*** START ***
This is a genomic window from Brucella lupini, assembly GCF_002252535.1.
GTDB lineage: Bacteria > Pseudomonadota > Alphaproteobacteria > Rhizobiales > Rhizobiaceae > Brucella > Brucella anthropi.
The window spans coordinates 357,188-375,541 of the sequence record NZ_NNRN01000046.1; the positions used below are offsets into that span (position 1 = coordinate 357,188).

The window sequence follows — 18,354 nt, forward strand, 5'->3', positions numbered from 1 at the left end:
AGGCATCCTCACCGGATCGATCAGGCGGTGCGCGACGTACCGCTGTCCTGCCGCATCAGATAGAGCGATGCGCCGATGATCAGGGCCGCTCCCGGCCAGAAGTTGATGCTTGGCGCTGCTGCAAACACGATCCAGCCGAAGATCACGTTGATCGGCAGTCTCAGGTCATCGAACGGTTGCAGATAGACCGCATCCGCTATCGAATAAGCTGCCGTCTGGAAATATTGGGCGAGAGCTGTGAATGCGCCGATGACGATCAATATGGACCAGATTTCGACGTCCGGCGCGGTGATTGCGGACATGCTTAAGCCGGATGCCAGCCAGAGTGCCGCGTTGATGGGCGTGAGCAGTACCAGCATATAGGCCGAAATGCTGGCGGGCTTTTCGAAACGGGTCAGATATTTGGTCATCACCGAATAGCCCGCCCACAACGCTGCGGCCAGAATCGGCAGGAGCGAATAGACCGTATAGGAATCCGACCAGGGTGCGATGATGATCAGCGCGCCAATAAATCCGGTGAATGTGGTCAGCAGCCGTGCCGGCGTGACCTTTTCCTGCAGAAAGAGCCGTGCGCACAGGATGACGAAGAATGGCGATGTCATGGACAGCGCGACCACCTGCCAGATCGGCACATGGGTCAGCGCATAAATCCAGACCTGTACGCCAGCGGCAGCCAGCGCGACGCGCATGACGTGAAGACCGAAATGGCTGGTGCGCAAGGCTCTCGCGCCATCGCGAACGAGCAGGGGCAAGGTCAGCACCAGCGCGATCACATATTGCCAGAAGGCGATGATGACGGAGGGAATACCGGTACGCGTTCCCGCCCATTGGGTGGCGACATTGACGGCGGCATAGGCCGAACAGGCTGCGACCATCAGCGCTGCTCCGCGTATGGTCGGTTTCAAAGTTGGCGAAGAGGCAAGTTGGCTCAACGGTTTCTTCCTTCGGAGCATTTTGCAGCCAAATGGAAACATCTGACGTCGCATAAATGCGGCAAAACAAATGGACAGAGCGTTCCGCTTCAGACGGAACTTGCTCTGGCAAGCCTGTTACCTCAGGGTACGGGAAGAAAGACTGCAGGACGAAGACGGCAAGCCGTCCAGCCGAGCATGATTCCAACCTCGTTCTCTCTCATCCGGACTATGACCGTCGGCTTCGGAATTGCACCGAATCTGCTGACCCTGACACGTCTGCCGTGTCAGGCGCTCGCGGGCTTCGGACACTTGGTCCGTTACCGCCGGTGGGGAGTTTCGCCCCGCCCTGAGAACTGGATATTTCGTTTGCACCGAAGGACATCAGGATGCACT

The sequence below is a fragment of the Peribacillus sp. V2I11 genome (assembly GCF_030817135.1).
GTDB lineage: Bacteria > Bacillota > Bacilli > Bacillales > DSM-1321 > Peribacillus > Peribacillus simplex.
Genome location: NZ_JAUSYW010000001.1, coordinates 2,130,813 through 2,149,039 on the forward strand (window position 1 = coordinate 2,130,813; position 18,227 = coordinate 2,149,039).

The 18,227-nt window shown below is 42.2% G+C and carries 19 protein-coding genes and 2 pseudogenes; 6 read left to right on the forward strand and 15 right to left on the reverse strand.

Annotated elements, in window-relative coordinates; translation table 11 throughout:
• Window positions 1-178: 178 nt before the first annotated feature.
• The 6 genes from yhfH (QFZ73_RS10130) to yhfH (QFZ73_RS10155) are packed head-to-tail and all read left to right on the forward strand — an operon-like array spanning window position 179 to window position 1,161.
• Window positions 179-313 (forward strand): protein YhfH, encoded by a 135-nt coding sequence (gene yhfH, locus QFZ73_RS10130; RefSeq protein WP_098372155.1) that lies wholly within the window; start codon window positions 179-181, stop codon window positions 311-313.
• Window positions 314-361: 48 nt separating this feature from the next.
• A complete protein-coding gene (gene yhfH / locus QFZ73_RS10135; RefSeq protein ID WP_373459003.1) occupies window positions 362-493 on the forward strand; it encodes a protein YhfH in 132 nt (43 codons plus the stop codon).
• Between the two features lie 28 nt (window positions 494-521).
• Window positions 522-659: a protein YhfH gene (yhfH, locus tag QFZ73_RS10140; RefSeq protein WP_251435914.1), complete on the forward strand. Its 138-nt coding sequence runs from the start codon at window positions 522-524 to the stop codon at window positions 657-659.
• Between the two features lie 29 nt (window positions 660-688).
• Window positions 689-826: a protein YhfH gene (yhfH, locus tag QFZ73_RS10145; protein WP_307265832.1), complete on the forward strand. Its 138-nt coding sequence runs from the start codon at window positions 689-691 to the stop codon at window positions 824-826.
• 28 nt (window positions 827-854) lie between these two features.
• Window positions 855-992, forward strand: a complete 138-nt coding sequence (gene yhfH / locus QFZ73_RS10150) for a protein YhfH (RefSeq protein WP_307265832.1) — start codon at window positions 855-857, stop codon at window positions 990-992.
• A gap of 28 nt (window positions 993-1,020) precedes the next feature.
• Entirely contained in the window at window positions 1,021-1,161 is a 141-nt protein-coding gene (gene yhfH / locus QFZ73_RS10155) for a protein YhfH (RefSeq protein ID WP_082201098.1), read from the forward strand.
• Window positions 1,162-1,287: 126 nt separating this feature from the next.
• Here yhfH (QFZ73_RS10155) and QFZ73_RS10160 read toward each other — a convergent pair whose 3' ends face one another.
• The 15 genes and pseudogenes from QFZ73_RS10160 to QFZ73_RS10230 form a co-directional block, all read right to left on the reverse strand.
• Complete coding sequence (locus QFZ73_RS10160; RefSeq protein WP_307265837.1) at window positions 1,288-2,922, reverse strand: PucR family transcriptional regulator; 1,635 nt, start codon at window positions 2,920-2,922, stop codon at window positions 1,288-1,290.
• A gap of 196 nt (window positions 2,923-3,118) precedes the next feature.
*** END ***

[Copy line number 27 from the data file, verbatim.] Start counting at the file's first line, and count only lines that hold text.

• Complete coding sequence (locus QFZ73_RS10160; RefSeq protein WP_307265837.1) at window positions 1,288-2,922, reverse strand: PucR family transcriptional regulator; 1,635 nt, start codon at window positions 2,920-2,922, stop codon at window positions 1,288-1,290.